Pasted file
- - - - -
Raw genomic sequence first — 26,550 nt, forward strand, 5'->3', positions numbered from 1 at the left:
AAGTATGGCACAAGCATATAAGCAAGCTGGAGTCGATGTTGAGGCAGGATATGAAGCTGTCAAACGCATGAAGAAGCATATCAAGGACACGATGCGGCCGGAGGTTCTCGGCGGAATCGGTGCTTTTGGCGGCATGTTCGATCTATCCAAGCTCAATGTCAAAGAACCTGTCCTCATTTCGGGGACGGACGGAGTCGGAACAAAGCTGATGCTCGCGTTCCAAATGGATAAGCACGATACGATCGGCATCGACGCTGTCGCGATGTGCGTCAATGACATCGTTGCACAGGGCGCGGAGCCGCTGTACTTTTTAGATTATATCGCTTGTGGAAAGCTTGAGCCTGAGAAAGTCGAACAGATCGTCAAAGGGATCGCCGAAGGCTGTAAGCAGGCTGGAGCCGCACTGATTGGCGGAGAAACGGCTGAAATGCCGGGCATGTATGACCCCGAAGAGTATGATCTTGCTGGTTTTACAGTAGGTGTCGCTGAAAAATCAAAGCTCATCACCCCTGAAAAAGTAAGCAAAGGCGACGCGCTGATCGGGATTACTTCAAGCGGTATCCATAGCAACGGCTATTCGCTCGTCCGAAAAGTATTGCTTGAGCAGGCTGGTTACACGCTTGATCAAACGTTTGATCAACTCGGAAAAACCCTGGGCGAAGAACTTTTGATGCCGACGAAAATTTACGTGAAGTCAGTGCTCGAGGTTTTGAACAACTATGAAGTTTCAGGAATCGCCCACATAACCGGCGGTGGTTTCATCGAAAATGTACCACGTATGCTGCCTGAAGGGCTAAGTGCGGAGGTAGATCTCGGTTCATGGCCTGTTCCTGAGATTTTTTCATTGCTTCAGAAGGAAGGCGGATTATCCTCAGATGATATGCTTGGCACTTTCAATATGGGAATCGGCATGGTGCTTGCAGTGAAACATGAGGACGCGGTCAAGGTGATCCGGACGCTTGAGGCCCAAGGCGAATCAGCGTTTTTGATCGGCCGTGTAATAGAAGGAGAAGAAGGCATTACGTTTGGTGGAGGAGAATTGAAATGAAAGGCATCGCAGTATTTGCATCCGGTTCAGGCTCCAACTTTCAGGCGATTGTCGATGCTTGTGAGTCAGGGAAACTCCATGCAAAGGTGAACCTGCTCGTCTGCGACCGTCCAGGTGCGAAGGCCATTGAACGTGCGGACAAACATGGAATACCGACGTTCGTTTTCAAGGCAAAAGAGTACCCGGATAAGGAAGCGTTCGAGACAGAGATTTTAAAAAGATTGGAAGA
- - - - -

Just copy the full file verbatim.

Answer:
Raw genomic sequence first — 26,550 nt, forward strand, 5'->3', positions numbered from 1 at the left:
AAGTATGGCACAAGCATATAAGCAAGCTGGAGTCGATGTTGAGGCAGGATATGAAGCTGTCAAACGCATGAAGAAGCATATCAAGGACACGATGCGGCCGGAGGTTCTCGGCGGAATCGGTGCTTTTGGCGGCATGTTCGATCTATCCAAGCTCAATGTCAAAGAACCTGTCCTCATTTCGGGGACGGACGGAGTCGGAACAAAGCTGATGCTCGCGTTCCAAATGGATAAGCACGATACGATCGGCATCGACGCTGTCGCGATGTGCGTCAATGACATCGTTGCACAGGGCGCGGAGCCGCTGTACTTTTTAGATTATATCGCTTGTGGAAAGCTTGAGCCTGAGAAAGTCGAACAGATCGTCAAAGGGATCGCCGAAGGCTGTAAGCAGGCTGGAGCCGCACTGATTGGCGGAGAAACGGCTGAAATGCCGGGCATGTATGACCCCGAAGAGTATGATCTTGCTGGTTTTACAGTAGGTGTCGCTGAAAAATCAAAGCTCATCACCCCTGAAAAAGTAAGCAAAGGCGACGCGCTGATCGGGATTACTTCAAGCGGTATCCATAGCAACGGCTATTCGCTCGTCCGAAAAGTATTGCTTGAGCAGGCTGGTTACACGCTTGATCAAACGTTTGATCAACTCGGAAAAACCCTGGGCGAAGAACTTTTGATGCCGACGAAAATTTACGTGAAGTCAGTGCTCGAGGTTTTGAACAACTATGAAGTTTCAGGAATCGCCCACATAACCGGCGGTGGTTTCATCGAAAATGTACCACGTATGCTGCCTGAAGGGCTAAGTGCGGAGGTAGATCTCGGTTCATGGCCTGTTCCTGAGATTTTTTCATTGCTTCAGAAGGAAGGCGGATTATCCTCAGATGATATGCTTGGCACTTTCAATATGGGAATCGGCATGGTGCTTGCAGTGAAACATGAGGACGCGGTCAAGGTGATCCGGACGCTTGAGGCCCAAGGCGAATCAGCGTTTTTGATCGGCCGTGTAATAGAAGGAGAAGAAGGCATTACGTTTGGTGGAGGAGAATTGAAATGAAAGGCATCGCAGTATTTGCATCCGGTTCAGGCTCCAACTTTCAGGCGATTGTCGATGCTTGTGAGTCAGGGAAACTCCATGCAAAGGTGAACCTGCTCGTCTGCGACCGTCCAGGTGCGAAGGCCATTGAACGTGCGGACAAACATGGAATACCGACGTTCGTTTTCAAGGCAAAAGAGTACCCGGATAAGGAAGCGTTCGAGACAGAGATTTTAAAAAGATTGGAAGA